From Contexts:
The passage of the Immigration and Nationality Act in 1965 was a watershed moment for Asian immigration. By replacing national origins with a system that privileged family reunification and high-skilled applicants, the change ushered in a new stream of Asian immigrants with a markedly different profile. [Jennifer Lee is in the sociology department at the University of California, Irvine.]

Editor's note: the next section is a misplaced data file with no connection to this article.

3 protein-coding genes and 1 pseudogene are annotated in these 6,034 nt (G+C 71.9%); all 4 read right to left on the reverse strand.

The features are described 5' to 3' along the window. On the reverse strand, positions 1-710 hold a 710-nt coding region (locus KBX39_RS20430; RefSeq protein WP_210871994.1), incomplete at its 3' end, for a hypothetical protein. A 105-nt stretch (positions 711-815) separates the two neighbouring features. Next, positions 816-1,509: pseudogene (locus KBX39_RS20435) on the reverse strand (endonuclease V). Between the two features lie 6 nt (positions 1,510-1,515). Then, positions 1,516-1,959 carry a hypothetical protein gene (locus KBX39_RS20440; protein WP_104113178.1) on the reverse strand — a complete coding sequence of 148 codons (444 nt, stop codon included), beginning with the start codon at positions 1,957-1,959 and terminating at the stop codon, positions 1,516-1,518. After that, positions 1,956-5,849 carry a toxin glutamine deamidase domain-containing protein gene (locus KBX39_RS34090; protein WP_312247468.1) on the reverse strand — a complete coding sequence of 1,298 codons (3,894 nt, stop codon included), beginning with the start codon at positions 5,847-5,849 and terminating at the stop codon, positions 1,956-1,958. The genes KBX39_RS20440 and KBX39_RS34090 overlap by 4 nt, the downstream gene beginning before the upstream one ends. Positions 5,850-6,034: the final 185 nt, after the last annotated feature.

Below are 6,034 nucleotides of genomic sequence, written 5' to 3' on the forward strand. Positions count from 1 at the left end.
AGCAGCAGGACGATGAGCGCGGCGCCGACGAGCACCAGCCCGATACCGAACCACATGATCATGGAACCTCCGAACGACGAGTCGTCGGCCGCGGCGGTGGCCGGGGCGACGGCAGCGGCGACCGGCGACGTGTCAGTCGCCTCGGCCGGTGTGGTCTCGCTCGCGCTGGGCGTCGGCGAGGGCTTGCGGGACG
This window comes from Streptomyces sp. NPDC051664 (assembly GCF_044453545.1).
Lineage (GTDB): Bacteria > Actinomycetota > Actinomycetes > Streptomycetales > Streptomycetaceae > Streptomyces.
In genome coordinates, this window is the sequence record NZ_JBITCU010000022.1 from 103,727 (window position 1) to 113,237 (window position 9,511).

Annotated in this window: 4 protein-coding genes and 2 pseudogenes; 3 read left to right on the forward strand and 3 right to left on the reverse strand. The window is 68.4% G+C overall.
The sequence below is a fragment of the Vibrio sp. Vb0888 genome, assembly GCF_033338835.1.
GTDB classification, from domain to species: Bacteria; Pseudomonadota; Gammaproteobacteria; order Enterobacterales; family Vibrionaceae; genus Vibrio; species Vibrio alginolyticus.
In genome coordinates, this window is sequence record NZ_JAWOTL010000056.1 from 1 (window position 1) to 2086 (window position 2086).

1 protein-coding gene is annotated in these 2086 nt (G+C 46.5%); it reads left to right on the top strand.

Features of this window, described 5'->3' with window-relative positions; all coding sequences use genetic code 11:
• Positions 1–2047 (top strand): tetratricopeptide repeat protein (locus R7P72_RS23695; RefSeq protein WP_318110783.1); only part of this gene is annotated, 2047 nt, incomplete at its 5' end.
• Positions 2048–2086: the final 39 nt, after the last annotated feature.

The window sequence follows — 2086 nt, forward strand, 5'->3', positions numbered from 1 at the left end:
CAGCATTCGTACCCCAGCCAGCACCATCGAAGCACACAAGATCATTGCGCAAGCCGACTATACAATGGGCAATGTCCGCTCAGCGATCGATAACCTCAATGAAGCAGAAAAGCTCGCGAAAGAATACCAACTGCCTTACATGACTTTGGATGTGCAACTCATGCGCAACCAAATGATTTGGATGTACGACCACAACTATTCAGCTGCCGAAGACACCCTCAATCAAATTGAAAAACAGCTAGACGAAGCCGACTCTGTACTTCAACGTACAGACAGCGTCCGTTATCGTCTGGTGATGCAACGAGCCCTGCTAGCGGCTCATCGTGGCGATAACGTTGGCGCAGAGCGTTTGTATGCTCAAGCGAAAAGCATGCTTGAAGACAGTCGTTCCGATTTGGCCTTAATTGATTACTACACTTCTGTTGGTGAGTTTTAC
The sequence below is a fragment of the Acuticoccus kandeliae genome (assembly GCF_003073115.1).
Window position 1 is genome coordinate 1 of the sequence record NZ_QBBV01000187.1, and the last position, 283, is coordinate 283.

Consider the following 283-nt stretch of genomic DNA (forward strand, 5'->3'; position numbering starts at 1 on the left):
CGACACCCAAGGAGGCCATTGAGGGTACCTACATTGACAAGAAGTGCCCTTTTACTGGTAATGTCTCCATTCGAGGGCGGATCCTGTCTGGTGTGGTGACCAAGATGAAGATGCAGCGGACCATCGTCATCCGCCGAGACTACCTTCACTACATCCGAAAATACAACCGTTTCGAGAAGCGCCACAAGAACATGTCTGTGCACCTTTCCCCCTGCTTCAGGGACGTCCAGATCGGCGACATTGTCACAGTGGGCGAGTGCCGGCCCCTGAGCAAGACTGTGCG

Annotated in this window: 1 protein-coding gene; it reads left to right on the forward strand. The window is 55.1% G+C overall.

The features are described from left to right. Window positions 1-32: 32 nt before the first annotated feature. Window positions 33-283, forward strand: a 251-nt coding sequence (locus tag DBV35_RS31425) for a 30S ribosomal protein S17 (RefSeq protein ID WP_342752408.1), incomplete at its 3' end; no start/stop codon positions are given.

Despite its liberalizing reputation, the 1965 Immigration Act was extremely restrictive for Mexicans. They now had to enter within narrow hemispheric quotas that did not adequately satiate our country’s demand for low-wage labor, ushering in an era of large-scale, unauthorized Mexican migration. [Jody Agius Vallejo is in the sociology department at the University of Southern California. She is the author of Barrios to Burbs: The Making of the Mexican-American Middle Class. She received her Ph.D. in sociology from UCI in 2008.]


For the full story, please visit http://contexts.org/articles/fifty-years-of-new-immigration/.

 

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